Now, granted, that is my critique of the main chase story. I think that there is a truly great story within this film about the arcs of Luke, Rey, and Kylo Ren. Luke’s final scenes in the film are, I think, some of the best things ever in Star Wars. By contrast, a lot of the prelude to this with the actions with the other characters was, frankly, padding.

I can handle plot holes such as wondering why the bombs in space want to fall downward. We get it: it’s mainly a WW2 metaphor, and whether we are given an explanation or not, we can imagine that there probably is one that we don’t need to be concerned with. I can’t criticize the movie for having physics that doesn’t make sense. That’s always been Star Wars. This is fantasy, not hard sci-fi.

Other plot holes that just speak to bad editing are little more jarring. “Wait, did that person just drag his injured friend two miles? That would take a lot longer, wouldn’t it?”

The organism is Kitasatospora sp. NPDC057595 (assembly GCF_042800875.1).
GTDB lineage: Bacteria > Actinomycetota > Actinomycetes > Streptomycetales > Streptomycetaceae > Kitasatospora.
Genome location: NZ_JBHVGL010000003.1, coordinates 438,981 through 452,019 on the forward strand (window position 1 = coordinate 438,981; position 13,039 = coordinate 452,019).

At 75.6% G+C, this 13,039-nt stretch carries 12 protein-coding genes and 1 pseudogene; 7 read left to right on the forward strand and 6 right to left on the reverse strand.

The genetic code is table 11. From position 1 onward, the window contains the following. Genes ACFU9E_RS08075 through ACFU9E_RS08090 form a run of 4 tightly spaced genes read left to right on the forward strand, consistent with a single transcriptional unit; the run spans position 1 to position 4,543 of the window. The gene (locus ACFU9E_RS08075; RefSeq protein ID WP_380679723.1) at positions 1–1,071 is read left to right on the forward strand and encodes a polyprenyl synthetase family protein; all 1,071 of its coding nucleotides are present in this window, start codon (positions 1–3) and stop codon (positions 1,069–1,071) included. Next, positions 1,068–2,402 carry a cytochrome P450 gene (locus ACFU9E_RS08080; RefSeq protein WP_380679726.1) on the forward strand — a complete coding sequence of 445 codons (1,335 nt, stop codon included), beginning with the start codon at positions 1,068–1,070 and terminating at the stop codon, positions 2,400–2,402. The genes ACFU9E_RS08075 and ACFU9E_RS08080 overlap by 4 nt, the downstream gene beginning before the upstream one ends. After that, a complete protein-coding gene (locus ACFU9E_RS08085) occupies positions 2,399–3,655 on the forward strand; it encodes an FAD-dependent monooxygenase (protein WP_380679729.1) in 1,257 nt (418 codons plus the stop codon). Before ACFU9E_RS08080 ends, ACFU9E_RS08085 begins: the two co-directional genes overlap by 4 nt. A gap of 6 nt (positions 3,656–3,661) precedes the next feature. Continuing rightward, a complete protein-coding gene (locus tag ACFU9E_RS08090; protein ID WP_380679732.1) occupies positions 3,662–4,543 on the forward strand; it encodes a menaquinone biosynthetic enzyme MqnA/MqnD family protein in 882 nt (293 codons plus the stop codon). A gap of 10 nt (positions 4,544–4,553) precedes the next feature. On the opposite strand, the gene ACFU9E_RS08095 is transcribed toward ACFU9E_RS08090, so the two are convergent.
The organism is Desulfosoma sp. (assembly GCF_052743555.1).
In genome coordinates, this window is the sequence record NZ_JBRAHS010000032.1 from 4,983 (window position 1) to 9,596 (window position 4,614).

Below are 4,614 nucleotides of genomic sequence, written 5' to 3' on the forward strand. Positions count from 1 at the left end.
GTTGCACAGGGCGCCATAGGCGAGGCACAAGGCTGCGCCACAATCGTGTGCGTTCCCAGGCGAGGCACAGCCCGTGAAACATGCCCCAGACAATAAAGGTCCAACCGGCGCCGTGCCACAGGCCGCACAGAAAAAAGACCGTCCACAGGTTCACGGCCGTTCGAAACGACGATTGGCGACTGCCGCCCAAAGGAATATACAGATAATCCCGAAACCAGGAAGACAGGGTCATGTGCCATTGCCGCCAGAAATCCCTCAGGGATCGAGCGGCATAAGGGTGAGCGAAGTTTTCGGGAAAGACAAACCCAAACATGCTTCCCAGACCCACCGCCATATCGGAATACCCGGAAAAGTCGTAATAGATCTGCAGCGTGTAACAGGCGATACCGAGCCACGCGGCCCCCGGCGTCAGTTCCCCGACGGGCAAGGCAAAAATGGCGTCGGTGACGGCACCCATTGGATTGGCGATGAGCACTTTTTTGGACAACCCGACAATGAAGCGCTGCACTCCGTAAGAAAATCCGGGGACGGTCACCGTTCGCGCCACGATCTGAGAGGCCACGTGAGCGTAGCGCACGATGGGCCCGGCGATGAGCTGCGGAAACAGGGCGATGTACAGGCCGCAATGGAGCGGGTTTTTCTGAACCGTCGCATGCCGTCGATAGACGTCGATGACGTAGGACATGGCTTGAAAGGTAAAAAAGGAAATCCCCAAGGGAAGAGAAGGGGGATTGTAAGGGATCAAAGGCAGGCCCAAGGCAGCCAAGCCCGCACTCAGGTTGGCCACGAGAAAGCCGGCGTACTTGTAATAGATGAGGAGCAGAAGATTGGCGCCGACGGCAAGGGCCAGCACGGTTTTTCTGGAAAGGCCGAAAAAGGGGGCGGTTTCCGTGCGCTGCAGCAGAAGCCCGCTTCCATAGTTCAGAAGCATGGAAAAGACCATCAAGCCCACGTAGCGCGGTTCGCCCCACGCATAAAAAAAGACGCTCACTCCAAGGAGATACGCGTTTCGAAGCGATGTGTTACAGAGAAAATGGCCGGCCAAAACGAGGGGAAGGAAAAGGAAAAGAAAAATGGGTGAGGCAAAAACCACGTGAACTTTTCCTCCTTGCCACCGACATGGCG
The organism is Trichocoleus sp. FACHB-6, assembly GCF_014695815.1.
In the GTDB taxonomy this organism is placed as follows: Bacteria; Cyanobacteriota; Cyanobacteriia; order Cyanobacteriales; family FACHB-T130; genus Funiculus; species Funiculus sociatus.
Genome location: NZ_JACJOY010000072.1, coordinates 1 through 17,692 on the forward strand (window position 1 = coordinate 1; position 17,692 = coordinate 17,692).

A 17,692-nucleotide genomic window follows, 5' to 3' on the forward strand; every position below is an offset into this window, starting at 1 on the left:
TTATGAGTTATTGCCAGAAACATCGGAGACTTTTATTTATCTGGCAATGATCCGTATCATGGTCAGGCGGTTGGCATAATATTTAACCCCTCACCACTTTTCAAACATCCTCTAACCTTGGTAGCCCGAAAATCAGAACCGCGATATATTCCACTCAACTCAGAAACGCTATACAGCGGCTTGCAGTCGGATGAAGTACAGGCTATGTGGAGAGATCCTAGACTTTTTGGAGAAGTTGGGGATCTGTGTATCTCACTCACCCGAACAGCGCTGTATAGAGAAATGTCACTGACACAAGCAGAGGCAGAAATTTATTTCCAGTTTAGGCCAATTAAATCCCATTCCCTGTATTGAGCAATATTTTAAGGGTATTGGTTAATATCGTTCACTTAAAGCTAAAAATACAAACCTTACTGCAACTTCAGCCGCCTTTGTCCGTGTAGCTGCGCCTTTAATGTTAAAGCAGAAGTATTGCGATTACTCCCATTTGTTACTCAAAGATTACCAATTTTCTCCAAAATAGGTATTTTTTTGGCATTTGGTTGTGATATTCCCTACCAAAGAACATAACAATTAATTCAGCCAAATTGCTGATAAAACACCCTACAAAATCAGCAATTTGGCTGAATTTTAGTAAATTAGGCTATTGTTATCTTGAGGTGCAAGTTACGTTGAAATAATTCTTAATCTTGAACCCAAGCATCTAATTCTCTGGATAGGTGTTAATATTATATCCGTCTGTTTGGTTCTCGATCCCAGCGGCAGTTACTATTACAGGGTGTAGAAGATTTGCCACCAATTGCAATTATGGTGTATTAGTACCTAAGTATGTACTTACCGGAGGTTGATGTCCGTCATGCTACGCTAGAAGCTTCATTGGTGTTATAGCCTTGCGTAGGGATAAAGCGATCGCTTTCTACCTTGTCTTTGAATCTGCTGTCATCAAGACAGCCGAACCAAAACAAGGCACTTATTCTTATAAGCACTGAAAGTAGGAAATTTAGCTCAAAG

The movie, as everyone can tell from previews and the trailers, starts at exactly the ending of The Force Awakens. We don’t know, say, how long exactly it took Rey to travel to Ach-To, but even if it is a number of days to pad the events, it’s still not much time. The chase sequence at the beginning of the film has an exact timeline, so we know for a fact that the whole movie seems to take place in a matter of three to four days. (I lost count.) So that does not leave a lot of time for Rey to make the, er, progression, she seems to do. By the end of the movie, it’s still at most a week after Han’s death and her fight with Kylo Ren.

I will gladly praise Daisy Ridley’s charisma in playing Rey, and I think the character is absolutely perfect for what she is. But it’s not hard to make the Mary Sue critique for some of how she was introduced. It’s a minor gripe, as I think a lot of plot holes like can easily be fixed by a simple line or two of exposition. My grip is that this exposition is never offered.